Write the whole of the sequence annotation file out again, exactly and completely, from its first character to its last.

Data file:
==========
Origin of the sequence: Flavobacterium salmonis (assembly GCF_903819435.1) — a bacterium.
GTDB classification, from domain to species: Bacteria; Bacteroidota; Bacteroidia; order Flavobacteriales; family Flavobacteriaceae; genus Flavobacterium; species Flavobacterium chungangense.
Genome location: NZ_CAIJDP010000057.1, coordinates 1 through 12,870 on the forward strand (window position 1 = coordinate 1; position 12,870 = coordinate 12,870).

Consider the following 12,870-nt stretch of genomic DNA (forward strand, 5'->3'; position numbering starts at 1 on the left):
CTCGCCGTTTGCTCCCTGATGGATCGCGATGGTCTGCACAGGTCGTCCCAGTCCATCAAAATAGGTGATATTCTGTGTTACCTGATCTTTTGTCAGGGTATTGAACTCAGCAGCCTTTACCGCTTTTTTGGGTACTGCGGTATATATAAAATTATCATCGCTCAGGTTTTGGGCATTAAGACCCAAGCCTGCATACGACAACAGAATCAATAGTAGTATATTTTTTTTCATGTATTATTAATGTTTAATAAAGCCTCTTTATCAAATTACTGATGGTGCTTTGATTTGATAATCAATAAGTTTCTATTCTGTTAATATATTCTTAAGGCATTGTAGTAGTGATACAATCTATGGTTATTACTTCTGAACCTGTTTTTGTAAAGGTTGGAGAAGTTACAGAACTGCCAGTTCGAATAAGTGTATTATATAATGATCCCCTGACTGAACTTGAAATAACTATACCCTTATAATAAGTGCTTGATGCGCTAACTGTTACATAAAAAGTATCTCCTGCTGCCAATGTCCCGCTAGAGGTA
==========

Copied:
Origin of the sequence: Flavobacterium salmonis (assembly GCF_903819435.1) — a bacterium.
GTDB classification, from domain to species: Bacteria; Bacteroidota; Bacteroidia; order Flavobacteriales; family Flavobacteriaceae; genus Flavobacterium; species Flavobacterium chungangense.
Genome location: NZ_CAIJDP010000057.1, coordinates 1 through 12,870 on the forward strand (window position 1 = coordinate 1; position 12,870 = coordinate 12,870).

Consider the following 12,870-nt stretch of genomic DNA (forward strand, 5'->3'; position numbering starts at 1 on the left):
CTCGCCGTTTGCTCCCTGATGGATCGCGATGGTCTGCACAGGTCGTCCCAGTCCATCAAAATAGGTGATATTCTGTGTTACCTGATCTTTTGTCAGGGTATTGAACTCAGCAGCCTTTACCGCTTTTTTGGGTACTGCGGTATATATAAAATTATCATCGCTCAGGTTTTGGGCATTAAGACCCAAGCCTGCATACGACAACAGAATCAATAGTAGTATATTTTTTTTCATGTATTATTAATGTTTAATAAAGCCTCTTTATCAAATTACTGATGGTGCTTTGATTTGATAATCAATAAGTTTCTATTCTGTTAATATATTCTTAAGGCATTGTAGTAGTGATACAATCTATGGTTATTACTTCTGAACCTGTTTTTGTAAAGGTTGGAGAAGTTACAGAACTGCCAGTTCGAATAAGTGTATTATATAATGATCCCCTGACTGAACTTGAAATAACTATACCCTTATAATAAGTGCTTGATGCGCTAACTGTTACATAAAAAGTATCTCCTGCTGCCAATGTCCCGCTAGAGGTA